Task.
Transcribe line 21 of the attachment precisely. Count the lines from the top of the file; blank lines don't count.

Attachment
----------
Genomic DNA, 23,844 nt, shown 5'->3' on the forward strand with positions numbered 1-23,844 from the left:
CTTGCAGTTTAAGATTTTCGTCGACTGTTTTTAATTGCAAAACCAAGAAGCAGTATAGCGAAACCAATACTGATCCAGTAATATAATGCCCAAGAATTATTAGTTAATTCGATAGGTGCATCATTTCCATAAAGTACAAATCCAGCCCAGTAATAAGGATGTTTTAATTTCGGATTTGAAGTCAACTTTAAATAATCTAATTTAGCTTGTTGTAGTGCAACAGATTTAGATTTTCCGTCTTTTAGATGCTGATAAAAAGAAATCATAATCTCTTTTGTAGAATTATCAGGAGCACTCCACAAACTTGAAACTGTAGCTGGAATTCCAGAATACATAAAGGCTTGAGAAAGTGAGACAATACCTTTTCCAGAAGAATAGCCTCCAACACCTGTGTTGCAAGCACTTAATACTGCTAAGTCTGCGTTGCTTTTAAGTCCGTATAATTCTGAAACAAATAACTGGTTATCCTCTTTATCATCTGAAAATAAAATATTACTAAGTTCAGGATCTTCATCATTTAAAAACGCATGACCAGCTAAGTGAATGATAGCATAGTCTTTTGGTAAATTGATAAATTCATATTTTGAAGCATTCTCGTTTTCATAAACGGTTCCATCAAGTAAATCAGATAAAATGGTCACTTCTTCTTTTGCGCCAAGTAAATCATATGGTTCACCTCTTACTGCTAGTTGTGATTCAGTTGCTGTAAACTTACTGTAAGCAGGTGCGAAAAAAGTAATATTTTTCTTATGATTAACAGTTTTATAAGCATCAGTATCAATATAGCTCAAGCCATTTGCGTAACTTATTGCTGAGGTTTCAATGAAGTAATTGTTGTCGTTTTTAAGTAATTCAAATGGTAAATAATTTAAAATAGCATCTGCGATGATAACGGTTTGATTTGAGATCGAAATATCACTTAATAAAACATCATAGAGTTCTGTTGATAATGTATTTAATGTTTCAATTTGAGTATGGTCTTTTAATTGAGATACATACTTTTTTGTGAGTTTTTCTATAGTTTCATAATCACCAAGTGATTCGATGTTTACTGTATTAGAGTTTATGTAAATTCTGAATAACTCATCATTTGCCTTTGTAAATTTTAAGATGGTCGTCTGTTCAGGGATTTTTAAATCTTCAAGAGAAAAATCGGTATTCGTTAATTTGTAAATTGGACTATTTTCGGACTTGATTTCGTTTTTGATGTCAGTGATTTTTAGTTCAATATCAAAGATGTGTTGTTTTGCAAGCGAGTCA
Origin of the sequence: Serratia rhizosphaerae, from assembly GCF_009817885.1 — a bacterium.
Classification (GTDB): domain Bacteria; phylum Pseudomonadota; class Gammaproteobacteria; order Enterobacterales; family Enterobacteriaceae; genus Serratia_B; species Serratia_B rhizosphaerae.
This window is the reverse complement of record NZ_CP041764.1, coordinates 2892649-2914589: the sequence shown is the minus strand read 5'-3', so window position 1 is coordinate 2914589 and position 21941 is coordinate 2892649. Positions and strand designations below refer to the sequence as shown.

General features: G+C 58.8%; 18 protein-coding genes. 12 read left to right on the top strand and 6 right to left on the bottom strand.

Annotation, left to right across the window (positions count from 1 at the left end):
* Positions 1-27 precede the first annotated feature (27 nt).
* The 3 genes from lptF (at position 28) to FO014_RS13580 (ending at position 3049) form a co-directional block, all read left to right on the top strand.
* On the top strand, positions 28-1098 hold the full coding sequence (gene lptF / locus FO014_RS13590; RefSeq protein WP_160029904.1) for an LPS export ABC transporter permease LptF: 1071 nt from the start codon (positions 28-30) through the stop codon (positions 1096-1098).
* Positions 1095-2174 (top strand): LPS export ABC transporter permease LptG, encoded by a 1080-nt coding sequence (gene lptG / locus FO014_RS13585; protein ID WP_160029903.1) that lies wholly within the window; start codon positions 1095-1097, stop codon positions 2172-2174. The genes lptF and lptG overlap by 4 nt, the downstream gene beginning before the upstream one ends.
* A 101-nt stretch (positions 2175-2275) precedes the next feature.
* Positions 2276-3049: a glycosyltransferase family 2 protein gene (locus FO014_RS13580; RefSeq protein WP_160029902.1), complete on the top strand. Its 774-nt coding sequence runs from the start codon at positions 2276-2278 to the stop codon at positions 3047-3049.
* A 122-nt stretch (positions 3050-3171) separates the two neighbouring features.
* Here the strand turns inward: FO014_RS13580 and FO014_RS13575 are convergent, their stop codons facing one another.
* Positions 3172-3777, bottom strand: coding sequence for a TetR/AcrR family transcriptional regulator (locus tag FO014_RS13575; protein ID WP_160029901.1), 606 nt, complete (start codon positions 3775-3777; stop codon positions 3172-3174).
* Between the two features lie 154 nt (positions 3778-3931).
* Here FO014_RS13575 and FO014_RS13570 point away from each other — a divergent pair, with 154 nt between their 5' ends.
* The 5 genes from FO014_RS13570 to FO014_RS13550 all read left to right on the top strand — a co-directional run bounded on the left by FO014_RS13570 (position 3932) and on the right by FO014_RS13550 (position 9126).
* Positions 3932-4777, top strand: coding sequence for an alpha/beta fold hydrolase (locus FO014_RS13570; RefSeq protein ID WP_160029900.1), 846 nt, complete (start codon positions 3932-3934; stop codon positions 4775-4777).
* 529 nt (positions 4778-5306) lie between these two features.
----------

* 529 nt (positions 4778-5306) lie between these two features.